TrailOff app - Storiedland blog post: Soundtrails founder, interviews Adrienne Mackey

Adrienne Mackey calls it Transmedial. I call it locative media. Whatever the nomenclature, finding a project with the scale and creativity of TrailOff is a rare find today given the diminishing support for the arts in the time of Covid. One year in workshops, three years in the making, TrailOff is a “walking performance” created by Adrienne’s company, Swim Pony, in collaboration with the Pennsylvania Environmental Council (PEC), and Canadian app developers, Toasterlab.

TrailOff invites users to walk one of ten nature trails which reflect the stories of ten very different Pennsylvanian writers. With the likes of Indian dancer and poet, donia salem harhoor, or spoken word poet, ari, Mackey has chosen a diverse, vibrant and engaged group to work with.

“There’s a scene where we have this kind of amazing Afro-future climate apocalypse mystery story where there’s a character who’s coming from the lockdown centre of the city to the hinterlands in search of this missing set of twins…”

Underpinning Swim Pony’s work to date is a history of “creative playful experiences.” The End, for example was an “alternate reality game and theatrical installation” where each ‘journeyer’ spends 28 days contending, via text messages, with their own mortality and “what brings meaning to their life.” If TrailOff steers Mackey more towards the literary end of locative audio spectrum, her background in live performance, shines through (I was able to listen to a number of TrailOff clips prior to talking). When stepping her writers through the locative experience (none of them had written for locative works before), Mackey likens the narrative pieces of a story to the recitatif and the music to the aria. “The scenes forward the story action (a la the simpler and more literal recitatif) and the music provides that moment of suspended emotional reflection (the verticality) to think about the forward action from a new perspective.”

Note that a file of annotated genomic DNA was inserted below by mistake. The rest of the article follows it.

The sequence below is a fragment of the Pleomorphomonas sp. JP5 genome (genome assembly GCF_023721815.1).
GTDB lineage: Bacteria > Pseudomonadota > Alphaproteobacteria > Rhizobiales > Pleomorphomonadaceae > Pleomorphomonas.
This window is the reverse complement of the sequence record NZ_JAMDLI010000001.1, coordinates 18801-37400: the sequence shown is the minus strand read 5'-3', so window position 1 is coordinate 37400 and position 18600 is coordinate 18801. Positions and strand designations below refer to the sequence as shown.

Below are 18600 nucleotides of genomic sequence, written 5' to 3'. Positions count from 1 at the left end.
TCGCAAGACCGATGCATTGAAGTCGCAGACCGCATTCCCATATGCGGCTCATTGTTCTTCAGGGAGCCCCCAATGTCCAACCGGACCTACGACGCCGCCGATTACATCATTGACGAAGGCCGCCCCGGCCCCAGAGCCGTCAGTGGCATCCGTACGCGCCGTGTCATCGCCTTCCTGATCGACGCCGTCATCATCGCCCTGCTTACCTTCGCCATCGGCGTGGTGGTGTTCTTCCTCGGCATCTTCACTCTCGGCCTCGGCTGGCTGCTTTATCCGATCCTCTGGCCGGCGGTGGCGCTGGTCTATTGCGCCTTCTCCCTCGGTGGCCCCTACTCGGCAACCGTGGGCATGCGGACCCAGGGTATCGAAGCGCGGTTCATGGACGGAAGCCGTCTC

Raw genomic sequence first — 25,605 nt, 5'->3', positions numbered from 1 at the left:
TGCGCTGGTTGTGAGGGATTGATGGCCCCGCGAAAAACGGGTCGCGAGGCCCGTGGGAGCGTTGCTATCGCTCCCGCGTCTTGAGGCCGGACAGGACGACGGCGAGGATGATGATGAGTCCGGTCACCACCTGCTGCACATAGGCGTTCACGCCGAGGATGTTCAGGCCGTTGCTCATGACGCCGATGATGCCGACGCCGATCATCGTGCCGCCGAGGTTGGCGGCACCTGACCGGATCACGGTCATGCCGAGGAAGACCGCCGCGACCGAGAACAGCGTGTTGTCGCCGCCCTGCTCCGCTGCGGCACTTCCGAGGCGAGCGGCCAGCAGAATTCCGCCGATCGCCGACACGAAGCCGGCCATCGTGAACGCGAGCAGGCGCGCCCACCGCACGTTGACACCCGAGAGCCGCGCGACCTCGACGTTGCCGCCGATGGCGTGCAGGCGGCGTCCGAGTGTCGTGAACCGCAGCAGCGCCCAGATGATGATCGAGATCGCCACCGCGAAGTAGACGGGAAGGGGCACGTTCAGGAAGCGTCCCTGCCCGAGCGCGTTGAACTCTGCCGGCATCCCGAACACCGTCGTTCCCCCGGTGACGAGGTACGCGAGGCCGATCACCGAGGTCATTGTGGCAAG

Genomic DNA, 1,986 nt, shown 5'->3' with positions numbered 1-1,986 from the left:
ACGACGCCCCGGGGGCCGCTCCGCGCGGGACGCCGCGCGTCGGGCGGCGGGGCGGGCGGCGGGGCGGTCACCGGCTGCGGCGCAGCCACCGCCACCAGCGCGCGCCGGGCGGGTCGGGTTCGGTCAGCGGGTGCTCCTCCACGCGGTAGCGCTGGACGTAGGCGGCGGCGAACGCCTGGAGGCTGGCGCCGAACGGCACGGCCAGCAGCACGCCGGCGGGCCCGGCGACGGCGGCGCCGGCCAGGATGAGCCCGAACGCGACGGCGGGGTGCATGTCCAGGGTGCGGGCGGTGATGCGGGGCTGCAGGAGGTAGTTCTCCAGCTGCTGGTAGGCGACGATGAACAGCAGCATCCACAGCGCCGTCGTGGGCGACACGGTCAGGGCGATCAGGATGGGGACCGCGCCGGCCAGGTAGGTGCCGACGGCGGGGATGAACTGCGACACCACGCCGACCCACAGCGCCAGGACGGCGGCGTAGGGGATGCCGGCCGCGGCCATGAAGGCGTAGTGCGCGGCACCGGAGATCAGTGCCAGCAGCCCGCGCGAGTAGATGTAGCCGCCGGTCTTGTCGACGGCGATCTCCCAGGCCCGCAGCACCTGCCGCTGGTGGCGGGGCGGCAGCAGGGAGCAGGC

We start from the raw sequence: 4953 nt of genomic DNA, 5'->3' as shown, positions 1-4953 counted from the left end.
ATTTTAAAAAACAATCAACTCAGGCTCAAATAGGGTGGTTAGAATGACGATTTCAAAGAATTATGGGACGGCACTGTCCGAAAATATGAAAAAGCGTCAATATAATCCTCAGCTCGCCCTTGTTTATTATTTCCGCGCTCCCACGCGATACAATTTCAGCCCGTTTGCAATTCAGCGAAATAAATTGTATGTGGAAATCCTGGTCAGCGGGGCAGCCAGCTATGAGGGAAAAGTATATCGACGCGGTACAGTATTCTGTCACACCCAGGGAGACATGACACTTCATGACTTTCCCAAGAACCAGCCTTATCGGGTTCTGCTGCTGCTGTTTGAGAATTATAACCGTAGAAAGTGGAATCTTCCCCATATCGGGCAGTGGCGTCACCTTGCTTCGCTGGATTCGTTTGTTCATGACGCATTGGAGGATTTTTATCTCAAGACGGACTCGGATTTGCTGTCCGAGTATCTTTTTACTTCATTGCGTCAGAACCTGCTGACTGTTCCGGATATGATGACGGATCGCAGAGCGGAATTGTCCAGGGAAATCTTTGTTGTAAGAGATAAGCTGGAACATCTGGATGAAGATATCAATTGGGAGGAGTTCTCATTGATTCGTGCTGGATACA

Each trail features an original drama that unfolds over a roughly 2 mile route and collectively are designed to engage more people with the nature trails across the state: “Art has this amazing capacity to bridge people’s ability to see things in new ways. And one of the problems the environment council has is they’re not great at reaching the full diversity of people.”

Along with the Australian work of Rob Walton and Jason Maling’s Vanitas—and doubtless many other projects—I am reminded here of the power of theatre and live performance when it comes to locative storytelling. Sounds and stories do not have to literally speaking from, or speak to, any one site. They can be writerly and associative or figurative and ephemeral (take note Soundtrails). But hopefully not too ephemeral! TrailOff is only available for a year and must be experienced on location. Mackey is yet to do a final walk through, so time will tell how it all hangs together. That aside, I would love to put this app to the test. This is clearly a bold work, with much to offer future locative writers, dramaturgs and audio auteurs.  

TrailOff will premier in September as a free-to-download mobile app. Check out the interview here: